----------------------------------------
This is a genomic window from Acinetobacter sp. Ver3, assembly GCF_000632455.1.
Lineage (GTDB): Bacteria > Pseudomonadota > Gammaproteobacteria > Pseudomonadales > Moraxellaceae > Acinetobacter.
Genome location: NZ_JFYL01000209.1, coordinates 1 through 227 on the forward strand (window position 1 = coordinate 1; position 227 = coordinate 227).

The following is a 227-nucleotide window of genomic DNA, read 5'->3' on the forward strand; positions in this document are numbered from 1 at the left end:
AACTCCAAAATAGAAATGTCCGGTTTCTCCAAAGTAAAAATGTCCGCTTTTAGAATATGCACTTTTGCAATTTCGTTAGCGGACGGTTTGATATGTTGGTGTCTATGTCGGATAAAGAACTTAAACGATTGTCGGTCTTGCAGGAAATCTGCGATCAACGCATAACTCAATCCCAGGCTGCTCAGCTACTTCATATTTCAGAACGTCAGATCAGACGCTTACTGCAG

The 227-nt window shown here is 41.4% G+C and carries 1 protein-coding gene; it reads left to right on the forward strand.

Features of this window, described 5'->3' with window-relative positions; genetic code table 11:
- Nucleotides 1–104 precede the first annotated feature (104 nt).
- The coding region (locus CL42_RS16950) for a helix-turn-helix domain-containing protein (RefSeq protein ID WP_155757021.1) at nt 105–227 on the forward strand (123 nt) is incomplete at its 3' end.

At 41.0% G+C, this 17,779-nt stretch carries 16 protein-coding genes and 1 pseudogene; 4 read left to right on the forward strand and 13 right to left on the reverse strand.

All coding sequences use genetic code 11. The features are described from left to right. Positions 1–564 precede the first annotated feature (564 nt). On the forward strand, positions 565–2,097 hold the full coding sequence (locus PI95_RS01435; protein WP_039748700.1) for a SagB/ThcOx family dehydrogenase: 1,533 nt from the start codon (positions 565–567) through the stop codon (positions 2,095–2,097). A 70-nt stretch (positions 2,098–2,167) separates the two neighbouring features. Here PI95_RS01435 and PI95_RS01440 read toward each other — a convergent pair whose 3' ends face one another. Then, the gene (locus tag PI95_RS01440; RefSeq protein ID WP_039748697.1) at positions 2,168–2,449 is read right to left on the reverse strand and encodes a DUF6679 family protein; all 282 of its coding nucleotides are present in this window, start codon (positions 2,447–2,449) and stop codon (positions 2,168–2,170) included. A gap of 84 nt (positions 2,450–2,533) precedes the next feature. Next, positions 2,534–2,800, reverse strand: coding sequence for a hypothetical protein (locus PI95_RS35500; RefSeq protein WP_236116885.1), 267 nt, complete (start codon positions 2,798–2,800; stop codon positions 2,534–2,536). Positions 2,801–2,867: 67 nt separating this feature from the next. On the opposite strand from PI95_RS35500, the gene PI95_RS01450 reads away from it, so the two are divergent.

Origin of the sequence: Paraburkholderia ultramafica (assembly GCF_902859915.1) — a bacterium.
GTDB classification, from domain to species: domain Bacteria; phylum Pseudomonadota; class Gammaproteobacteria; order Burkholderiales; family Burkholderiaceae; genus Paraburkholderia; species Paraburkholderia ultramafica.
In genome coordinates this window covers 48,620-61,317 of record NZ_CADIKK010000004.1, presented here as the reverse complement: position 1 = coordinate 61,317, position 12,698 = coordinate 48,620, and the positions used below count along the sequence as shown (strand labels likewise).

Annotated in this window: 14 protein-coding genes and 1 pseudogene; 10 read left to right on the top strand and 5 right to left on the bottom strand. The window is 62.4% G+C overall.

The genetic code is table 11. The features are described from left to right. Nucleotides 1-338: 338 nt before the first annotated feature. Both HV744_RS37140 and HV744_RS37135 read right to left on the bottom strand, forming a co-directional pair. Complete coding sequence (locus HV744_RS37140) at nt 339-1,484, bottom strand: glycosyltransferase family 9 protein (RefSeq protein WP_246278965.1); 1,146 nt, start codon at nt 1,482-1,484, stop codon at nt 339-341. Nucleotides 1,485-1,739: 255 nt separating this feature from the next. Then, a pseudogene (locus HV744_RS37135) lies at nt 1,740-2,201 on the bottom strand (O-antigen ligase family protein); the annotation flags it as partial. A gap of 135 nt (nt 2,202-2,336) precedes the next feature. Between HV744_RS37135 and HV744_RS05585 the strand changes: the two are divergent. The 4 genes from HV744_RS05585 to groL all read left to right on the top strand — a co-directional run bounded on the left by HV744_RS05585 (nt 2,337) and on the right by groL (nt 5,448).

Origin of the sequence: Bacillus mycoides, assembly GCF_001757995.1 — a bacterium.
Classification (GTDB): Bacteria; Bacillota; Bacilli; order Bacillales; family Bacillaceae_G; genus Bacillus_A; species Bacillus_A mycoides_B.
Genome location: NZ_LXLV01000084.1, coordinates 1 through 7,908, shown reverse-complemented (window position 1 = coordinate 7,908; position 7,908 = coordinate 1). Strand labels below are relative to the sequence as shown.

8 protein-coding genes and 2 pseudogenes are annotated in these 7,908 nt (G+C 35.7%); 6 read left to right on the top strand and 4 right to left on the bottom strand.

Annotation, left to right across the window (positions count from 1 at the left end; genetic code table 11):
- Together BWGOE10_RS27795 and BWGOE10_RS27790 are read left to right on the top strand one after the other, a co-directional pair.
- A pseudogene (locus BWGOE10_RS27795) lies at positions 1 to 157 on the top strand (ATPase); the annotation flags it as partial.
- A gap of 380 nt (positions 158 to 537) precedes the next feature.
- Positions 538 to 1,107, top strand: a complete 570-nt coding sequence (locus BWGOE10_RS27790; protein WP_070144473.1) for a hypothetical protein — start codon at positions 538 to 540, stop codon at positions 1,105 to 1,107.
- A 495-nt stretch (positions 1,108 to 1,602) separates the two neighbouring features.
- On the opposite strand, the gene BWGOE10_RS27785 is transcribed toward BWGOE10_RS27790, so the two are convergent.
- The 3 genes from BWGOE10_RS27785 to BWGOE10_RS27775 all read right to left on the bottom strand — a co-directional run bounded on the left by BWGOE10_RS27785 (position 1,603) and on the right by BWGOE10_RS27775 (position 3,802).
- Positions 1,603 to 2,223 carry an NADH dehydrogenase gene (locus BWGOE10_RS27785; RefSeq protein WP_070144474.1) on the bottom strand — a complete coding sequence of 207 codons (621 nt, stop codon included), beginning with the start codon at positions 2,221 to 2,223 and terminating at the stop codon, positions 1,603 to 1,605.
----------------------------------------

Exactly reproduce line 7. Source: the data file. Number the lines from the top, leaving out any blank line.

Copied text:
Features of this window, described 5'->3' with window-relative positions; genetic code table 11: